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Happy Easter! 

I've been trying to get lots of different things done over the last few weeks, so I've kinda been neglecting my newsletter and YouTube channel. I'm sorry.

I had actually written out a great strategy for everything, but it quickly began to fall apart. I just couldn't stick to what I had planned. And, if you're anything like me, this happens so often. Whether I've written a revision timetable, a business plan, or a guide for the day ahead, my strategies never really work.

Why is this?

Well, beside the fact that most strategies are just a bunch of tactics, there are many other reasons why strategies fail. Here's a short list of some of these reasons - let me know what you think:
  • Having a strategy for the sake of it. A strategy feels reassuring. It gives us the illusion of control. It turns a messy process into a seemingly clear, step-by-step recipe for success. But sometimes “giving it a shot” is the best strategy. In fact, failing often, and learning from it, can be more valuable than trying to get things right.
  • Being blind to external factors. Strategy should not be just a top-down process. It rarely works when you approach strategy as an exclusive process involving you in the middle, and everything and everyone to blindly implement it too.
  • Starting too early. I don’t personally believe students (or anyone really) can have a solid strategic plan. Everything is in motion. You don't know what you don't know. Designing a strategy can be a way to avoid getting your hands dirty and doing the actual work. For instance, instead of revising, many of us would rather spend our time crafting a beautiful revision strategy. This is the wrong way to spend your time. Do the work.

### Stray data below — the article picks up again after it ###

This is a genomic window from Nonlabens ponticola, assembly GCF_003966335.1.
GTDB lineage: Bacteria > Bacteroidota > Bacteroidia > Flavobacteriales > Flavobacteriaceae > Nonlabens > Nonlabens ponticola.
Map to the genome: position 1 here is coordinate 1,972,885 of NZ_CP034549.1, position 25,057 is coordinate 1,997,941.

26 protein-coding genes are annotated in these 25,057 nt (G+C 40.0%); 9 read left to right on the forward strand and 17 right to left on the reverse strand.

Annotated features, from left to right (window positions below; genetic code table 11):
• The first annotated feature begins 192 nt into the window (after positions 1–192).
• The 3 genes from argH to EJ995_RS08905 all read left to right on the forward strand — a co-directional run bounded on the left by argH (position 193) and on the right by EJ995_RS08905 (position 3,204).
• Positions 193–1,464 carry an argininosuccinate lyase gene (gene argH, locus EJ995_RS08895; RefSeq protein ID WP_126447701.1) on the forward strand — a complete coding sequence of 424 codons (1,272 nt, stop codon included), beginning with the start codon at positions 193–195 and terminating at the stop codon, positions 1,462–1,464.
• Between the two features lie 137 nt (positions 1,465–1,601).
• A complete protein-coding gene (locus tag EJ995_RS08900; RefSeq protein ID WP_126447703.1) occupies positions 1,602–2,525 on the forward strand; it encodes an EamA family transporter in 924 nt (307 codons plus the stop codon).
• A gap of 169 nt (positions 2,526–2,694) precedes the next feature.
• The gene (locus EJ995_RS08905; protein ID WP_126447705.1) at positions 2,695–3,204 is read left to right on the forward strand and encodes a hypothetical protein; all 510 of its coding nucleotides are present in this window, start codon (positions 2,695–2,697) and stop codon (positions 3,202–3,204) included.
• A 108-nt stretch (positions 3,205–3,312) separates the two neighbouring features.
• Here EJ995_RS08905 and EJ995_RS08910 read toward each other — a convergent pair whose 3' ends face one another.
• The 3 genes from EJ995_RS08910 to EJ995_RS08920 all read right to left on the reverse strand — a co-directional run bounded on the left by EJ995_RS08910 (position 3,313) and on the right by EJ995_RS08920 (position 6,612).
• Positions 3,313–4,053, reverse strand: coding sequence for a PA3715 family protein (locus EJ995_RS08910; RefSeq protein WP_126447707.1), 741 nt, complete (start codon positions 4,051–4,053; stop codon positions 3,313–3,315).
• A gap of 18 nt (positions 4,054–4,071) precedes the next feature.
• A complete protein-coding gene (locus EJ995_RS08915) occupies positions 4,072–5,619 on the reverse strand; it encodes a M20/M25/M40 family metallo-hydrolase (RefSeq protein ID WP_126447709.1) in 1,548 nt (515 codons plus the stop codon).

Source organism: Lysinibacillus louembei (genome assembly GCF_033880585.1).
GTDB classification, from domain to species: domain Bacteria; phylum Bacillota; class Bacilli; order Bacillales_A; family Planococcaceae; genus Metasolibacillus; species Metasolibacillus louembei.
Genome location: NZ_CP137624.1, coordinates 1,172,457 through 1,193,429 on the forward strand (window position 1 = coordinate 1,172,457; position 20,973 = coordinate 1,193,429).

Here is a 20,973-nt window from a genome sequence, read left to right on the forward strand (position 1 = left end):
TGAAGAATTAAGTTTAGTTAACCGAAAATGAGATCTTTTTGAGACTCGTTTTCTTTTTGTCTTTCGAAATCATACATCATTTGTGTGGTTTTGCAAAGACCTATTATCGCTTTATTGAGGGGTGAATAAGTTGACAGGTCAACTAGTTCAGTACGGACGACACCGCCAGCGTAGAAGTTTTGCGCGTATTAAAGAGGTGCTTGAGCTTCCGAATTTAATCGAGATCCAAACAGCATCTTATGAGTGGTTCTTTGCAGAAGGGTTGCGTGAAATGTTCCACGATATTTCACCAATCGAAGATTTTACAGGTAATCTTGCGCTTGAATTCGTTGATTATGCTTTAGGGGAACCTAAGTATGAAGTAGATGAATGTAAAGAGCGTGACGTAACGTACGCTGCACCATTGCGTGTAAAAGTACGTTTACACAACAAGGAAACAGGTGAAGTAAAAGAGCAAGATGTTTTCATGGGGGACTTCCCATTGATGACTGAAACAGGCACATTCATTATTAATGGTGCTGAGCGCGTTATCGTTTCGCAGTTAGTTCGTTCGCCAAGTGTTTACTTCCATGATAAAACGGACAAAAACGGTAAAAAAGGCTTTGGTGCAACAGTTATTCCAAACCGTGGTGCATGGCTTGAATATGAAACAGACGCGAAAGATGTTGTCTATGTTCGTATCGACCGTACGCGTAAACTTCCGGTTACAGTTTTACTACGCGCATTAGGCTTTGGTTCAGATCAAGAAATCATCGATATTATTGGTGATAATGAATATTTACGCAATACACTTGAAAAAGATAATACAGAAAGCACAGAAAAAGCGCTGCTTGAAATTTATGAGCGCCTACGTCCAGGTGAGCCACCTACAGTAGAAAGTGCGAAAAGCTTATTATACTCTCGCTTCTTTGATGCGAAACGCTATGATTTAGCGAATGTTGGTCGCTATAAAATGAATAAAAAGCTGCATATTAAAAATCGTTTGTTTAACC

• Putting your head in the sand. Related to the previous point, a strategy is also sometimes a way to avoid difficult situations. Because we wrongly think a strategy is set in stone, we ignore the limitations we’ve discovered, the roadblocks we can see ahead, the inherent flaws of the plan. A strategy based on dishonest postulates will crumble at the first adverse event.
  • Not seeing it through. Finally, many people craft a strategy and put it on the shelf. You may as well not craft a strategy at all. You won’t know if you were right or wrong without executing on the plan. Yes, moving from paper to real-life execution can be scary, but it’s the only way to learn and grow.
Enjoy your week!

Gareth

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About Me

Hey, I’m Gareth. Every Sunday I write an email newsletter with some thoughts, life lessons and interesting articles I discovered on the internet that week - plus a few extra things!
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